Thursday, August 5

China imposes death sentences on former Uighur officials | porcelain

A Chinese court has handed down a conditional death sentence on former Xinjiang department of education directors on charges including writing and publishing school textbooks that it said were designed to “divide the country.”

Sattar Sawut and his deputy, Shirzat Bawudun, were sentenced to death with a two-year pardon, while five other Uighur men, including publishers, were sentenced to lengthy prison terms, according to state media.

The dates of the convictions and sentences are unknown, but they were revealed in a state media film released last week, amid a public relations crackdown by the Chinese government rejecting international criticism of its abuses in the region. from Xinjiang.

In the Chinese judicial system, a death sentence with clemency can be commuted to 25 years or life imprisonment, pending good behavior.

Sattar was accused of teaming up and plotting with his deputy to incorporate “bloody, violent, terrorist and separatist ideas” into elementary and secondary school textbooks dating back 13 years, the state news agency Xinhua said.

The books in question date from 2003, but in 2016 the Xinjiang authorities considered the content to be “separatist” in nature and incited ethnic hatred.

The son of Yalqun rozi, one of the editors sentenced and arrested for the first time in 2016, said the charges were “absurd.”

“These textbooks were approved by the state,” Kamaltürk Yalqun told the Associated Press. “China is trying to erase history and write a new narrative.”

The court has not released its ruling or other documents, and state media did not detail what problems it saw in the texts. A People’s Daily article on Wednesday said a total of 84 texts in a 2003 edition and a 2009 edition in ethnic languages ​​were found to influence several identified individuals to participate in the 2009 Urumqi riots and a 2014 bombing. at the Urumqi train station.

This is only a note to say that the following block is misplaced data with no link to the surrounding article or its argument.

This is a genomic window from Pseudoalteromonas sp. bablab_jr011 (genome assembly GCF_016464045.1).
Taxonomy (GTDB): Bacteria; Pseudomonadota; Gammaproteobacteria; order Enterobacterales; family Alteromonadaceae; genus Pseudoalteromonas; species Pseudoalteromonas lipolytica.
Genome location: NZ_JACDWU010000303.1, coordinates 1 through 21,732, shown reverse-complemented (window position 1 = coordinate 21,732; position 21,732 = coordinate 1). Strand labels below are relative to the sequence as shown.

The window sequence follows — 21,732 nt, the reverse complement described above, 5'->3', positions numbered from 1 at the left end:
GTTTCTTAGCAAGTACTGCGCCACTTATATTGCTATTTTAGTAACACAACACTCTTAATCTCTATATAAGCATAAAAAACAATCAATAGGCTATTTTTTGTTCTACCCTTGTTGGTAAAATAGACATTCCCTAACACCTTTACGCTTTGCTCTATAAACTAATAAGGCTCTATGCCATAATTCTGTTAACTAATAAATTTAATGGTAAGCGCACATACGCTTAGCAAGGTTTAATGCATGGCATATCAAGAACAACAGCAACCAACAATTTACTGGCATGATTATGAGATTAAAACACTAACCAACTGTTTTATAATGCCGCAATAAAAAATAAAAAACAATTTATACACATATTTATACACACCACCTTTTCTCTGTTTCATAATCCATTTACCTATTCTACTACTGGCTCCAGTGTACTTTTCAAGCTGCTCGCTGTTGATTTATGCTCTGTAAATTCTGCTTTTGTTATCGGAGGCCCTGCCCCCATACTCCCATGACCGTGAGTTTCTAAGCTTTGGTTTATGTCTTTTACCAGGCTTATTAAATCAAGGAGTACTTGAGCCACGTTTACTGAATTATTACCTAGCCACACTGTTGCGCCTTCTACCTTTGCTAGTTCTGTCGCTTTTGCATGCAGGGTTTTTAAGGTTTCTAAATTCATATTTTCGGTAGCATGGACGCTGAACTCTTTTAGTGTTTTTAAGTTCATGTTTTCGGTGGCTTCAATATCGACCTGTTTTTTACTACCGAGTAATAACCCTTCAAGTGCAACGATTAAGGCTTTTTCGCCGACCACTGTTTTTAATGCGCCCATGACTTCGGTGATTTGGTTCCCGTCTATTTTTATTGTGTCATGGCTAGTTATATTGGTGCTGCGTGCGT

The People’s Daily report said: “By changing and distorting history, [Sattar and his co-accused] He tried to instill separatist ideas in the students, increase national hatred and achieve the purpose of dividing the homeland. ”

South China morning post cited the CGTN film to describe some sections and images in the textbook that referred to a 1940s chapter in the history of Xinjiang and the government of the Republic of East Turkestan of short duration, or that showed fighting between Uyghur fighters and Han-like soldiers during the same period.

Yalqun told the AP that the passages were about historical accounts that had nothing to do with terrorism, and the prosecutions were aimed at cultural destruction and assimilation.

“Because these textbooks are rich in Uighur culture, China targeted them,” Yalqun said. “They are moving in the direction of completely eliminating the education and culture of the Uyghur language.”

Sattar, who was also convicted of crimes related to bribery charges, was deprived of his political rights for life and his assets were confiscated.

The indictment comes amid mounting crackdowns on Uighurs and other Muslim ethnic minorities in the Xinjiang region. More than 1 million people are believed to have been interned in re-education camps, and there is evidence that the authorities carry out labor transfer programs, as well as systemic rape and torture, forced sterilization of women, separation of children, and massive surveillance and intimidation. . Leading Uighur academics and other public figures have been arrested.

The US government and some legal groups have declared that the Chinese government’s actions against the group are genocide.

As international outrage rises and it becomes increasingly coordinated in implementing sanctions and other measures against perpetrators, Beijing has stepped up its denials of mistreatment and abuse, launching cross-platform public relations campaigns ranging from choreographed press conferences in foreign countries to a musical released nationally. It represents a wonderful life in Xinjiang.

Chinese diplomats have engaged in hostile communications online and with foreign counterparts, and individually attacked and defamed Uighur women who have spoken publicly about their ordeals.

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